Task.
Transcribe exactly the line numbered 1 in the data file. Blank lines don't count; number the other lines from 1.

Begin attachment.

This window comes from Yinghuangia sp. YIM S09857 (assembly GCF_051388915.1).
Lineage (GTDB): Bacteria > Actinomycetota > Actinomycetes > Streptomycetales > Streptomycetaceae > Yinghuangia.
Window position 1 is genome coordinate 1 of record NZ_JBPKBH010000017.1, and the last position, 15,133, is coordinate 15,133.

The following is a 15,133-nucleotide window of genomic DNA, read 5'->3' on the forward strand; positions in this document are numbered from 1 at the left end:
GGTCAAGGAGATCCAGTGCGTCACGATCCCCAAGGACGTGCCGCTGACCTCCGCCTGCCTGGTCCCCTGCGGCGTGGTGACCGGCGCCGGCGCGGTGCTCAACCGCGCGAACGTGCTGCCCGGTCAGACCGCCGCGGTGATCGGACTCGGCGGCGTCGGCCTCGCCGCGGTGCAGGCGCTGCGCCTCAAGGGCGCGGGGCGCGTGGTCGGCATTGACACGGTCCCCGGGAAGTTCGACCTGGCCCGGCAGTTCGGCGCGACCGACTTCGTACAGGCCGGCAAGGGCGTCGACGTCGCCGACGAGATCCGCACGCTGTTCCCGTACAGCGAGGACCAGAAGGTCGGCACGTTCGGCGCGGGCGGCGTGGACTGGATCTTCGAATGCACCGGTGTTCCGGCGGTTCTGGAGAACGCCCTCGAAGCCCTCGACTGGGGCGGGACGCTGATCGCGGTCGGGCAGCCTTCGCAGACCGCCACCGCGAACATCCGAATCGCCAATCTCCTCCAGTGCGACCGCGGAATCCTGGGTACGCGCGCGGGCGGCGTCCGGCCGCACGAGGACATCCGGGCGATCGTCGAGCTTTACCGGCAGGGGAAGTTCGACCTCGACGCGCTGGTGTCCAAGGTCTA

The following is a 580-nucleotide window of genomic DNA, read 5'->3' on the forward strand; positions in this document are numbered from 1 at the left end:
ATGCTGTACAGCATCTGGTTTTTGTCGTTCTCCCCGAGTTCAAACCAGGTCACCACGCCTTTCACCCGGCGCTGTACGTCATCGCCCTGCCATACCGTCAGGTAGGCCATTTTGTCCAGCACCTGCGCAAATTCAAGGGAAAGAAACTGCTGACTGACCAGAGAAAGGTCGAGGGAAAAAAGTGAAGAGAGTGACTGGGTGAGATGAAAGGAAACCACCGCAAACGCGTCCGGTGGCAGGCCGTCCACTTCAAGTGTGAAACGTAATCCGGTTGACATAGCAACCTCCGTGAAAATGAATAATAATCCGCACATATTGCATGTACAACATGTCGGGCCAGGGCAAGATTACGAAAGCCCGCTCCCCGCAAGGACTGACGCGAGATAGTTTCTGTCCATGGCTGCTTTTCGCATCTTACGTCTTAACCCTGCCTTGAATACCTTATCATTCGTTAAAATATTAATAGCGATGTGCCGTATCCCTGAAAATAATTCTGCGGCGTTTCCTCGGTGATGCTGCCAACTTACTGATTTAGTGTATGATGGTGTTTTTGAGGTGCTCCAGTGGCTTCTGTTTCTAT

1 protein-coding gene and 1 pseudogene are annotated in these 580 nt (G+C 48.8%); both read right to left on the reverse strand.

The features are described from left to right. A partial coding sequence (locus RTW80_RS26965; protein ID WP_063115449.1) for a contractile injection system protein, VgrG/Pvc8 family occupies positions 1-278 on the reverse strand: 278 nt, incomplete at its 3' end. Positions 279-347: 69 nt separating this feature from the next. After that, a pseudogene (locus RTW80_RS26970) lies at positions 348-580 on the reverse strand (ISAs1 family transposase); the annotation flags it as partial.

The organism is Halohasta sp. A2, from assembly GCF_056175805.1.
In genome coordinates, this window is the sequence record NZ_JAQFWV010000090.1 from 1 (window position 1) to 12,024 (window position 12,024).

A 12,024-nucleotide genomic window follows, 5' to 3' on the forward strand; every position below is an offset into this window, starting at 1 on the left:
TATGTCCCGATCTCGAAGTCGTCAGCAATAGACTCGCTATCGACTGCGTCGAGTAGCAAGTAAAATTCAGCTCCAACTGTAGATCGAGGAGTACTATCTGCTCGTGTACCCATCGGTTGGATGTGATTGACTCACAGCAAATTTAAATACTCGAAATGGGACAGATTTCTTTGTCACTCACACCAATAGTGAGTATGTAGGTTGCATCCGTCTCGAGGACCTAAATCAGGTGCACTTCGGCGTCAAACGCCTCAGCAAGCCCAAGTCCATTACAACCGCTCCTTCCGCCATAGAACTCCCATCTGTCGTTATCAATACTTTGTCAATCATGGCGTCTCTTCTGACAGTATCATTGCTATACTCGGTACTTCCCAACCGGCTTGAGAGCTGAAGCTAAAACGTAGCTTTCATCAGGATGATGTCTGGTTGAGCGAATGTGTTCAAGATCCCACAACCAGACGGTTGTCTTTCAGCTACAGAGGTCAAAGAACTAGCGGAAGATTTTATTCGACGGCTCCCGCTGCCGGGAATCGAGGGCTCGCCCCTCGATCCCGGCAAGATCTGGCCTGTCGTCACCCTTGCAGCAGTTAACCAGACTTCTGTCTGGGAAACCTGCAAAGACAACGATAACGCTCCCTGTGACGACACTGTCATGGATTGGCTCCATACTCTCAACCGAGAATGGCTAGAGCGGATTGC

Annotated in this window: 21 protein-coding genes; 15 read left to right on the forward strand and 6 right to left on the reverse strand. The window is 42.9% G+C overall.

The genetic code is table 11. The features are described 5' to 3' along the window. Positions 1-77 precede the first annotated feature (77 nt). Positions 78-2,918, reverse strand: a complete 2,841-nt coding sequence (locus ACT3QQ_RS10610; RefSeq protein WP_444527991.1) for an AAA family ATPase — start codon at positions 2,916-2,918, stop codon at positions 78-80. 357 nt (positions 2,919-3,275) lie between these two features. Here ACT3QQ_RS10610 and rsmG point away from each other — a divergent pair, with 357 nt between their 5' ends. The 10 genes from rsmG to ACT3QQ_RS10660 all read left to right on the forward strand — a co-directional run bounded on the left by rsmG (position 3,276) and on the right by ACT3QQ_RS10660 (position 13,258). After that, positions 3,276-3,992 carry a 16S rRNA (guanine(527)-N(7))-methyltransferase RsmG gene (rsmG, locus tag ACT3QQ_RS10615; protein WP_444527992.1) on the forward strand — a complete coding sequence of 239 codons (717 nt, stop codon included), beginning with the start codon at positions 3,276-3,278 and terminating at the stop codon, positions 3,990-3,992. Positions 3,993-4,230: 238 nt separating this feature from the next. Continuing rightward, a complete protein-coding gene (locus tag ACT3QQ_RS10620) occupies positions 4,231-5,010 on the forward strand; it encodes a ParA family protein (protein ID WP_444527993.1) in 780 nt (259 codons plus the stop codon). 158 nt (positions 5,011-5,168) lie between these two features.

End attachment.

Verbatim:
This window comes from Yinghuangia sp. YIM S09857 (assembly GCF_051388915.1).